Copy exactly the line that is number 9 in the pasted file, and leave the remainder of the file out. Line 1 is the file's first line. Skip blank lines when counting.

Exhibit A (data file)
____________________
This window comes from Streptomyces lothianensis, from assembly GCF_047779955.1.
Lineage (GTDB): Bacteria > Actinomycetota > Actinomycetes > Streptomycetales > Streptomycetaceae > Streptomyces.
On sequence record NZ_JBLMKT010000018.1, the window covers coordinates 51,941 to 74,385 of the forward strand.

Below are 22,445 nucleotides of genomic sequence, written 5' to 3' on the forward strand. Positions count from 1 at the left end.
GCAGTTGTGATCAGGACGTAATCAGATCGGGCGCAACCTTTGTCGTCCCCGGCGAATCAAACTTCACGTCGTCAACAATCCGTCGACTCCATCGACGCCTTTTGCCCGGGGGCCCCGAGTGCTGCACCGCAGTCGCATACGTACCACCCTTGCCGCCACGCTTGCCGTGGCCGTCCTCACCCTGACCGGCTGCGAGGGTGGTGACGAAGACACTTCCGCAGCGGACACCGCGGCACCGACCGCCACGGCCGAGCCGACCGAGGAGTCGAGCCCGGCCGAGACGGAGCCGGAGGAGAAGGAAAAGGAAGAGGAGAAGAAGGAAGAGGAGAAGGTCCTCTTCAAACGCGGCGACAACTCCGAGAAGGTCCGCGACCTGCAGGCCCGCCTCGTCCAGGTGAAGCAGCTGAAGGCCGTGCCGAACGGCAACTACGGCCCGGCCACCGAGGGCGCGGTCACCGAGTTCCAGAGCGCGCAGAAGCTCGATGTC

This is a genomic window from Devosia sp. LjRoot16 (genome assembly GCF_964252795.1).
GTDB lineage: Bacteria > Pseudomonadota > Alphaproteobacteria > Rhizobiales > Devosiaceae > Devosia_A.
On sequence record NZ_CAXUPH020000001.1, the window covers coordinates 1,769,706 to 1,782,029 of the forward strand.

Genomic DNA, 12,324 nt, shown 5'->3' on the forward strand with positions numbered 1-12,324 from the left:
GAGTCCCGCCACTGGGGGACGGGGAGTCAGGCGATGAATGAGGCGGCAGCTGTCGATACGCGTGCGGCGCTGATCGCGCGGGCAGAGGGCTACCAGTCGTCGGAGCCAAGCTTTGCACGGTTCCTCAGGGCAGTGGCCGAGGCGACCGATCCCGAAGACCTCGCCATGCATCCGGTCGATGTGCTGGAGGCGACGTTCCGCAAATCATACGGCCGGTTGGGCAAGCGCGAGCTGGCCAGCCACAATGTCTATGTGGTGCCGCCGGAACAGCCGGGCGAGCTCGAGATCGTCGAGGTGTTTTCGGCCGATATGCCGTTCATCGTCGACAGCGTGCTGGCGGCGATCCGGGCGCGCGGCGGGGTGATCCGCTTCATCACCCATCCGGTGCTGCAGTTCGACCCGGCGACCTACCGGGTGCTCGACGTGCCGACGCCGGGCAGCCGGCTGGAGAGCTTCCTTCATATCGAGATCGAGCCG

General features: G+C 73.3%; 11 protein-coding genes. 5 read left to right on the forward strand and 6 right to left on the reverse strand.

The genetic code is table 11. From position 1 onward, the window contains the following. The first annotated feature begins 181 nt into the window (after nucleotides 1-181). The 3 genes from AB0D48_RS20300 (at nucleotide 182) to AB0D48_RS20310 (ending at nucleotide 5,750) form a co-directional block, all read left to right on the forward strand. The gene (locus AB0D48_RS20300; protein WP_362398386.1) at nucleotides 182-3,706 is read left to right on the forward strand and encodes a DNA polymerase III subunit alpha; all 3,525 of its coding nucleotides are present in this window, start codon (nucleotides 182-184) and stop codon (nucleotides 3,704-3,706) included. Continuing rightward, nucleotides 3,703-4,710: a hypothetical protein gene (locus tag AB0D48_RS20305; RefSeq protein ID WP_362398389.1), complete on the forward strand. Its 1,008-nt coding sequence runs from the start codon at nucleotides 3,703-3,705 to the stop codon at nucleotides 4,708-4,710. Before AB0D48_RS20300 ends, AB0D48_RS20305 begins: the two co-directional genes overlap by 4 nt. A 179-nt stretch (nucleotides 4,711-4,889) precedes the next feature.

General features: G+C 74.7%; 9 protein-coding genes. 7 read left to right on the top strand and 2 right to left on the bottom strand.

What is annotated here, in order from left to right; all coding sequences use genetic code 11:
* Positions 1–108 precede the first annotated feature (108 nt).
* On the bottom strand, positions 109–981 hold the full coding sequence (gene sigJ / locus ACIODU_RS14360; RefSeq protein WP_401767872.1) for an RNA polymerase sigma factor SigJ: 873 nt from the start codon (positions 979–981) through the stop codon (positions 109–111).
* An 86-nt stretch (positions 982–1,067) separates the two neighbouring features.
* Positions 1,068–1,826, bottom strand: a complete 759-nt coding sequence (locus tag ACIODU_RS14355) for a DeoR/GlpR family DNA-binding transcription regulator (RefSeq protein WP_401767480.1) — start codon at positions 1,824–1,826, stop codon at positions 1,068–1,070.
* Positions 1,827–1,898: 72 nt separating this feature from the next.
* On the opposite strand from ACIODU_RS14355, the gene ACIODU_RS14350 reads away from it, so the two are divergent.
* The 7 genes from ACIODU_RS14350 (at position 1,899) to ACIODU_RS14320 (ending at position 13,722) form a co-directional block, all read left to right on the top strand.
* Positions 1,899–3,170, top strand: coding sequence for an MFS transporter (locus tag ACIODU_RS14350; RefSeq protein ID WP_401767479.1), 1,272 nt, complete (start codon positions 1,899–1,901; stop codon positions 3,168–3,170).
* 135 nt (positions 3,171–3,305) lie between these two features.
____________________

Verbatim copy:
Genomic DNA, 12,324 nt, shown 5'->3' on the forward strand with positions numbered 1-12,324 from the left: